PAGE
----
— reducing costs and/or optimizing resources and assets of the organization.
— establishing best practices to identify and deliver value driven new solutions,
— enhancing Image or reputation, and
— reducing own investments.
Reasons for not partnering may Include
a) loss of independence,
b) prefer to develop capabilities internally,
c) reluctance to share proprietary knowledge, and
d) prefer to retain ownership of intellectual property.
The result of the analysis allows the organization to decide whether to enter an innovation partnership (see 52 and Ani).
— preparedness to share risks. opportunities, knowledge and assets;
— quality risks, e.g. failure to fullil customer requirements, failure to ensure proper quality control:
— reputatinnal risks;
— access to knowledge, assets and/or networks:
— geo-politlcal behaviours and related social, technological and economic effects;
— cultural aspects and language;
— legal and compliance requirements and/or constraints;
— cost structure analysis.
Organizations should use such criteria to assess suitability of the potential partners (see 6.4) against their skills, knowledge and/or resoirce gaps.
6.4 Partner selection decision
To assess the suitability of the shortlisted potential partners identiried in 63. use the management analysis tools and suggested process in Annex IL to further prioritize criteria listed in 6.3 and then score each potential partner. by relative importance of the criteria.
NOTE Annex R provtdes the tools to make a partner selection decision.
It is recommended that due diligence be based on sets of criteria such as those listed in 6.3 and other alignment factors listed In 7.3 and more detailed In Annex C.
Once respective pros and cons of potential partners are known, those shortilsted are typically engaged In preliminary negotiations to determine their compatibility and willingness to collaborate. The selection process may need to be repeated.
7 Partner alignment
7.1 General
Before organizations formalize a legally binding agreement, it is important to ensure a shared understanding of the proposed opportunity for innovation and the partnership. To do so a number of factors to develop a common understanding should be addressed in order to increase the innovation partnership’s likelihood of success.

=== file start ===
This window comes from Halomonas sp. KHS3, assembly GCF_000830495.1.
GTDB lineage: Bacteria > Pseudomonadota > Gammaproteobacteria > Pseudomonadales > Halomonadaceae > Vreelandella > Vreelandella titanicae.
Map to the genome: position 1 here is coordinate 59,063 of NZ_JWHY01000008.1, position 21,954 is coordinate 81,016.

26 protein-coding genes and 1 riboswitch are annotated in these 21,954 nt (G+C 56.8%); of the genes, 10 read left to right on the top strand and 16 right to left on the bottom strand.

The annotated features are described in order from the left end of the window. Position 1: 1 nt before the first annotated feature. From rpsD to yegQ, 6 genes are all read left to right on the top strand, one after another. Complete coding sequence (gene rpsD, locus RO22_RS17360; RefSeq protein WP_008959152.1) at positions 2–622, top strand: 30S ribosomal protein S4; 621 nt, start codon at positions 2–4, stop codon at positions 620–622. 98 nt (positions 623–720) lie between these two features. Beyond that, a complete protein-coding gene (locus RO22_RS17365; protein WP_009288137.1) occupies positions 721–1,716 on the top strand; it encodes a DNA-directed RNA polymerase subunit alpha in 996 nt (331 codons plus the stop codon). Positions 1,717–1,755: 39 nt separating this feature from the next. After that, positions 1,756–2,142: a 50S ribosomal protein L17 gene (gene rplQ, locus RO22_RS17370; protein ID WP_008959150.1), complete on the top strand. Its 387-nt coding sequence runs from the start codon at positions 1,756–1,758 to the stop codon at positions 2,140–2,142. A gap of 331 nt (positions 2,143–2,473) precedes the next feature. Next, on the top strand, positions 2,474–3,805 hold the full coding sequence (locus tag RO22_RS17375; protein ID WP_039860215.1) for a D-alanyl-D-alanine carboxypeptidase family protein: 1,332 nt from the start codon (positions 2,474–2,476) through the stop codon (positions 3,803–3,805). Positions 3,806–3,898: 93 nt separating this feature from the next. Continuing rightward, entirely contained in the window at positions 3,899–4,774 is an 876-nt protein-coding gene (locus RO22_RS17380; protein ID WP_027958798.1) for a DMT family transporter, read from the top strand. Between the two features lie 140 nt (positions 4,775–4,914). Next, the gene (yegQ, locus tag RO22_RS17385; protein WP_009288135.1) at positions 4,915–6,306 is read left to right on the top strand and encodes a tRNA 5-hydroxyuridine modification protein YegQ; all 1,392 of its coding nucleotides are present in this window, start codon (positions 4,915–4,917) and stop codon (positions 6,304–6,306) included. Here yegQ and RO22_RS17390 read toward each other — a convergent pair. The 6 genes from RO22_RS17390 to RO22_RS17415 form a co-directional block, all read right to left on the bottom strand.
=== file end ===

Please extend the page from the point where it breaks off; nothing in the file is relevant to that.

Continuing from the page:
7.2 Non-disclosure agreement
The partners should sign the agreement, before entering into discussions or negotiations and before confidential information is shared.
7.3 and Annex C describe the factors that can affect a shared understanding and suggested content for a formal partnership agreement.
7.3 Developing a common understanding
In order to develop a common perspective, the partners should agree on a common understanding of the:
— customer benefits;
— factors that can influence the inputs required;
— factors that can Influence the outcome, and;
— factors that relate to the action plan.
The alignment of the parties should be recorded in the form of a memorandum of understanding or a letter of intent.
NOTE Anaex contains the suggested content for a memorandum 01 understanding or a letter of Intent.
8 Interactions between the partners
8.1 General
This clause descnbes the interactions between partners In the context of an innovation partnership. These interacttons can vary depending on the nature of the collaboration and roles of the partners.
How the partners will interact Is formalised in the innovation partnership agreement. The nature and substance of the Interactions will depend on the nature or the collaboration and assigned roles. Interactions can also be influenced by extraneous factors such as the duration of the partnership. organisatlonal cultures, existing relationships, commitments and agreements.
8.2 Key factors of interaction
Elements that may be addressed are as follows:
— confidentiality:
— program and objectives of the innovation partnership;
— Implementation of the InnovatIon partnership;
— management;
— organizational;
— governance;
— funding and resources;
— cost budgeting
— roles and responsibilities and powers of each board;
— Intellectual assets;
— liabilities, indemnities and warranties;
— termination strategy.
The outcome of this clause may take the form of a formal Innovation partnership agreement detailing the nature of the partners’ Interaction,
NOTE Annex I) provides guidance to the development o an Innovation partnership agreement.